And Traub never mentions what his book clearly shows to be the greatest cost of open enrollment: the by-now irreversible destruction of City College, and indeed of CUNY, as learning institutions. For even in the unlikely event that today’s academic and political leaders were to muster the courage to admit the emperor has no clothes, little would be likely to change. Open enrollment has brought in a huge cadre of counselors, administrators, and teachers—many tenured—whose careers depend wholly upon remedial students. Allied as they are with “progressive” ideologues and politicians, they would be next to impossible to dislodge, and they have the power to scotch any serious attempts at reform.



City on a Hill does not confine itself to curricular matters alone, but also delves into campus politics. Thus, although CCNY has a highly—not to say gloriously—diverse student body, Traub explodes the myth that it is a seething racial cauldron. In all the many months he spent on campus he found little racial activism and less animosity. Like students elsewhere, most City College students just want to get on with their careers and graduate.

On the other hand, the professors—or at least some of them—are worse in this respect than the students. Traub pulls no punches in portraying Leonard Jeffries, chairman of City College’s black-studies department, as a charismatic street thug whose lack of scholarly credentials, incompetent classroom routines, and abuse of students should have led to his ouster long ago. Courageously, Traub attended some of Jeffries’s classes, where he took menacing guff for his pains.

Ever fair-minded, Traub tries to balance CCNYs long toleration of Jeffries by noting its allegedly similar toleration of Michael Levin, a philosophy professor whose views on the relationship between race and intelligence have stirred a good deal of controversy. But the parallel Traub draws is false. City College in fact exhibited little tolerance toward Levin; it did its best to get rid of him. And unlike Jeffries, who has no scholarly writings to his credit, Levin is a competent philosopher whose writings command attention in the profession. Levin also kept his controversial views off-campus and out of the classroom, where they remained until Dean Paul Sherwin, whom Traub praises extravagantly, made them widely known and invited Levin’s students to drop his courses. All this is in the record of Levin’s successful suit against CUNY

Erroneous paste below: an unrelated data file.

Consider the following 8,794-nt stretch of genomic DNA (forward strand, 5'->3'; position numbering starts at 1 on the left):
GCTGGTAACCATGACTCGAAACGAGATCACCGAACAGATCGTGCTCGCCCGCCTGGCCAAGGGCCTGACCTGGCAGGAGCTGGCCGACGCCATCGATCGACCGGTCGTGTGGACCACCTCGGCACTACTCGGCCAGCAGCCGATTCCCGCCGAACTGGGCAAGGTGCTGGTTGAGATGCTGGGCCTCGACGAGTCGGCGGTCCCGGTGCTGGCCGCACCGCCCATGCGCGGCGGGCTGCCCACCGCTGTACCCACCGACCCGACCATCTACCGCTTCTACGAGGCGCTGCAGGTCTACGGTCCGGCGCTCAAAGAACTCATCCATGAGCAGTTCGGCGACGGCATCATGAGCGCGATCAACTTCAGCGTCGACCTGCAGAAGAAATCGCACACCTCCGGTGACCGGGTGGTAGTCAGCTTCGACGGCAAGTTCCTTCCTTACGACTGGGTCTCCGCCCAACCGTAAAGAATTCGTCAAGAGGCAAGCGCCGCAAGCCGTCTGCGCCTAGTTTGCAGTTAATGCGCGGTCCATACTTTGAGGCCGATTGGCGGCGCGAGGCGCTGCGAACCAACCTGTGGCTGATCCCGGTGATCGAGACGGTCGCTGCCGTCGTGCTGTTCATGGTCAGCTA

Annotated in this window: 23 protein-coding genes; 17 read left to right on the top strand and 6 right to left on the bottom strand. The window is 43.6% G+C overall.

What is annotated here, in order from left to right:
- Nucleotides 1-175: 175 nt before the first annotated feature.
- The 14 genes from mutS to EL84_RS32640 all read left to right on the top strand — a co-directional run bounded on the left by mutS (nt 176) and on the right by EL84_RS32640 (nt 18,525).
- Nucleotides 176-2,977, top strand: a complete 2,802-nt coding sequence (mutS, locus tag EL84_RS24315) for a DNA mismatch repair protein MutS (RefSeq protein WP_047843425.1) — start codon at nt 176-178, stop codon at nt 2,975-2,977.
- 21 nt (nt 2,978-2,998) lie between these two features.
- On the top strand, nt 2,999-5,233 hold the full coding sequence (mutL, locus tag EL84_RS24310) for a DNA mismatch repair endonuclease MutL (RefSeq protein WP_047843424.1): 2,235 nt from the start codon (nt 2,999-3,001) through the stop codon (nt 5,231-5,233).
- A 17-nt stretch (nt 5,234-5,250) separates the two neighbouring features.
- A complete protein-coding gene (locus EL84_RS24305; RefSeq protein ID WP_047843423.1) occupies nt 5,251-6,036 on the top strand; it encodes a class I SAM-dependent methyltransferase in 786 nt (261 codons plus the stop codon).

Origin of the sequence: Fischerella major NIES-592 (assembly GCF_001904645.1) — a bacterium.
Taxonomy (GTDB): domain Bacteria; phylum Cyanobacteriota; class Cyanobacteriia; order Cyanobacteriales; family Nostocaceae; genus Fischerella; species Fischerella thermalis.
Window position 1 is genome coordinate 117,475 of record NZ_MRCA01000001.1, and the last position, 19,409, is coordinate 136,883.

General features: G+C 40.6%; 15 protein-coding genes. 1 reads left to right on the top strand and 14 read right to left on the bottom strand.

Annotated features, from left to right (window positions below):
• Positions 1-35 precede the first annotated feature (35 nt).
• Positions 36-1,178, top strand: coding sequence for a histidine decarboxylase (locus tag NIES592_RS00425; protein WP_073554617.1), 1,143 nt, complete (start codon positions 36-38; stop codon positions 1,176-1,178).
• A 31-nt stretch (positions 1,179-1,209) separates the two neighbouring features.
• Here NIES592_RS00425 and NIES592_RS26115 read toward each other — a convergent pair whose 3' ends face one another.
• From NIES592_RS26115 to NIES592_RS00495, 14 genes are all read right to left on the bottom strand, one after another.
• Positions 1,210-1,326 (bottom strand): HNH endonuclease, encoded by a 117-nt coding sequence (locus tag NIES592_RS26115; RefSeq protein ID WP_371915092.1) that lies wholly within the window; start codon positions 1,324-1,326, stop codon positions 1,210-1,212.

Despite this book’s shortcomings, Traub tells City College’s baneful story extremely well. To his credit, moreover, he does draw many if not all the inferences to which his observations compel him, even if he draws them molto sotto voce. Lively, well-written, even exciting to read, City on a Hill, with its graphic, accurate, and sympathetic description of just what goes on in and out of classes at City College, is better than a hundred jeremiads. Whatever its flaws, and perhaps in spite of Traub’s own intentions, it reveals an educational nightmare from which we will not soon awake.


1 See Peter Shaw's review of Academic Turmoil by Theodore L. Gross in COMMENTARY, May 1980.